Children are kind, considerate and polite. They work together with their friends to achieve their goals. For instance, children form a partnership when going on a 'treasure' hunt.

They quickly discuss adding a third friend to increase the amount of 'treasure' they can find. Children interact positively with each other and clearly have well-embedded friendships.Children have regular outings to the local community.

They explore the beach, the library and public transport. Staff take children to restaurants to teach them about different cuisines and the countries they originate from. For example, children recently had lunch in a Chinese restaurant to celebrate Chinese New Year.

They are learning about the world in which they live and preparing for life in modern Britain.Children have formed strong attachments with staff. The interactions they receive are high quality and sensitive.

Kind, nurturing staff put children at the heart of the nursery. They encourage children to adopt a sense of freedom in the forest. Independence and mutual respect are firmly embedded.

This promotes children's emotional well-being and helps them to feel safe and secure.Partnerships with parents are effective. Parents are very happy with the quality of care their children receive and are complimentary about the staff.

They praise the communication methods and feel involved in children's learning and development. However, partnership working with other nurseries that children attend is still in its infancy. The manager has not yet established a consistent two-way flow of communication to share information.

This does not fully promote continuity of care and learning for children.The manager and her staff are passionate about the service they offer. They have a shared vision for providing quality care and learning for children.

High priority is placed on staff well-being. The manager has weekly meetings with staff to ensure they are happy and feel supported in their role. However, the support she offers does not consistently help to raise the quality of education to the highest level.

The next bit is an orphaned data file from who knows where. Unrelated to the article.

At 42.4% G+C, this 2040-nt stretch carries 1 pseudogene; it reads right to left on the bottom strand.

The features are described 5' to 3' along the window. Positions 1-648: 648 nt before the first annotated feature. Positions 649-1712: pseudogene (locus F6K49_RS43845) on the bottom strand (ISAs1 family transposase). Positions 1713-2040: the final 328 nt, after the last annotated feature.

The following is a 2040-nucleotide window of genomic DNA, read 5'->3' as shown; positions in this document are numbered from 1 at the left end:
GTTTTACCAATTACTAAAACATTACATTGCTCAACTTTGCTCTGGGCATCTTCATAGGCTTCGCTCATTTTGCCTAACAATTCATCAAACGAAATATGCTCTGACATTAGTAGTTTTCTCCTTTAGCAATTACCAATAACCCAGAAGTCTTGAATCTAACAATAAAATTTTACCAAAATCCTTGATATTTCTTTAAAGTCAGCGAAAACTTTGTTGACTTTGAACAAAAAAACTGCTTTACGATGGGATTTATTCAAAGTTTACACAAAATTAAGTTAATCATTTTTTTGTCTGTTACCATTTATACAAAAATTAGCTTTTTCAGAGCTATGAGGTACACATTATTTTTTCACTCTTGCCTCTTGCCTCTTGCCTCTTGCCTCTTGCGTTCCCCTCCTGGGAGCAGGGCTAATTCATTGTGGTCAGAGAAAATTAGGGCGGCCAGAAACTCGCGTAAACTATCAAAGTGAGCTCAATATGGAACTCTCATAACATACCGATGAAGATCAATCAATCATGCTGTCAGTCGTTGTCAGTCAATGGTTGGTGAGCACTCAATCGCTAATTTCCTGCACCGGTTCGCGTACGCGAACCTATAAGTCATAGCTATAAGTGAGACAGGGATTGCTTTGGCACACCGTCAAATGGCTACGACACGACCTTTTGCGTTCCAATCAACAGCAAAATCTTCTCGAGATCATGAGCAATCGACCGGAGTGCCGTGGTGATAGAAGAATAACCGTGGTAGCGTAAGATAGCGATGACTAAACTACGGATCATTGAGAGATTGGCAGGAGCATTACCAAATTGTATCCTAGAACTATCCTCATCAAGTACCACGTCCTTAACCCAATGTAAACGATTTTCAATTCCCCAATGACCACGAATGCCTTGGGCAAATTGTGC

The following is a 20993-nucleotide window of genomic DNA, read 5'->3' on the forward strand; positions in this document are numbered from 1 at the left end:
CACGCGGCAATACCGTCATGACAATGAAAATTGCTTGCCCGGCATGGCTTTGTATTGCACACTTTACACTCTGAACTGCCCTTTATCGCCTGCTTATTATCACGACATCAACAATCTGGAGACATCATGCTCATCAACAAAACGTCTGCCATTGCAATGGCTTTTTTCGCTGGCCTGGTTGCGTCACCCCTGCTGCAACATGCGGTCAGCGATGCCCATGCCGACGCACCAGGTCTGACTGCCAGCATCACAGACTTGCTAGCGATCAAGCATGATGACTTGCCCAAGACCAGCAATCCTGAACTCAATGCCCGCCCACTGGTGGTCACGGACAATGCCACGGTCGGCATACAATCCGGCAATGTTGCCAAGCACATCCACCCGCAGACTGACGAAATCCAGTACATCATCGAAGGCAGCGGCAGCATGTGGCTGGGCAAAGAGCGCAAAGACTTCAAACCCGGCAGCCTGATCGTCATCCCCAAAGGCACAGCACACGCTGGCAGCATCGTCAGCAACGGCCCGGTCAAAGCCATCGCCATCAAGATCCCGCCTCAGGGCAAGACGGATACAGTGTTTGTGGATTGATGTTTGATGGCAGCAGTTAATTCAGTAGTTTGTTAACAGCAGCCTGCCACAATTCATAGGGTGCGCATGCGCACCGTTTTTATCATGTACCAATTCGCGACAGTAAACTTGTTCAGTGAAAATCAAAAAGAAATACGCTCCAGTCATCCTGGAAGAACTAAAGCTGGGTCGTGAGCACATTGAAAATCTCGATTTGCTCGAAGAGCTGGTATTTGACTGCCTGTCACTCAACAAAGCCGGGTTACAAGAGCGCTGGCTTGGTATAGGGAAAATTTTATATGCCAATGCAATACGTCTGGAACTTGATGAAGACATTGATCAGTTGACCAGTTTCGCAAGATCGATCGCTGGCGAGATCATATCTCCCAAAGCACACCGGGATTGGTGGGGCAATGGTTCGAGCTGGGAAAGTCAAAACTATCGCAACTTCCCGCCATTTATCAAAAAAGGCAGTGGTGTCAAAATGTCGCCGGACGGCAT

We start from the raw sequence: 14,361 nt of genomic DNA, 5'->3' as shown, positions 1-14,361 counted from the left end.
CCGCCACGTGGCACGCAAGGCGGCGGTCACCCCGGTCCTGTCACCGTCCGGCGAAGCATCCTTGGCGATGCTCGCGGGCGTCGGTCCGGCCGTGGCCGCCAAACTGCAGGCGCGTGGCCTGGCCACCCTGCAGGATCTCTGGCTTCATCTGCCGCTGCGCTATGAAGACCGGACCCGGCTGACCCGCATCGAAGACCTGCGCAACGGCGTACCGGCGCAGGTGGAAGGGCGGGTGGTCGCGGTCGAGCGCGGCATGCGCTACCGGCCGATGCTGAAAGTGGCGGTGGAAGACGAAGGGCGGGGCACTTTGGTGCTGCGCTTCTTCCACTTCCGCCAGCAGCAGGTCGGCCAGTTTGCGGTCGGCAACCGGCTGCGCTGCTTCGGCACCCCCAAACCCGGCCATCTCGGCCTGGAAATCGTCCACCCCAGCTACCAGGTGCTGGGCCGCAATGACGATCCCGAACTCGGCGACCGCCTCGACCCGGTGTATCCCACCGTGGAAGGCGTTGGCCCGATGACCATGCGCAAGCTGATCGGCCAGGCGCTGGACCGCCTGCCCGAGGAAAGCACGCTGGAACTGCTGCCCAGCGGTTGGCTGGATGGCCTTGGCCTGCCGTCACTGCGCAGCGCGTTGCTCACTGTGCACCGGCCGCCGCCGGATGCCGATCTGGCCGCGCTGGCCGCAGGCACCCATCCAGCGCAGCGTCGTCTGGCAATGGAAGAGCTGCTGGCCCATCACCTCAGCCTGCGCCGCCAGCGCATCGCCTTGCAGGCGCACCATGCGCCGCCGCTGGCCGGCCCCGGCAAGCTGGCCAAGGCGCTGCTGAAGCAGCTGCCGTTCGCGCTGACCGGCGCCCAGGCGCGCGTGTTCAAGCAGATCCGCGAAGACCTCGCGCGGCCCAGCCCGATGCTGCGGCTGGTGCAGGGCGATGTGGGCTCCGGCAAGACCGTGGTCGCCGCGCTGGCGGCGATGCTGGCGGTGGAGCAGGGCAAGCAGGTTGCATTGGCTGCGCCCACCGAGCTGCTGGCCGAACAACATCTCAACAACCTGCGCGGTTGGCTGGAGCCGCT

For example, occasionally, staff do not focus sharply enough on the curriculum intent and children's next steps during activities. This means not all learning experiences build on children's prior knowledge.


The arrangements for safeguarding are effective.

Staff are aware of their roles and responsibilities to protect children from harm. They know the signs and symptoms of abuse. Staff understand the procedures to follow if they are concerned about a child's welfare or the behaviour of another staff member.

They are alert to the indicators that a child or family may be at risk of being drawn into extreme behaviours. Staff are aware of safeguarding issues that are prevalent within the local community, such as county lines and witchcraft.

What does the setting need to do to improve?

To further improve the quality of the early years provision, the provider should: strengthen partnership working with other settings attended by children to ensure continuity of care and learning support staff to implement the curriculum intent more specifically, building on what children already know and can do.

  Compare to
nearby nurseries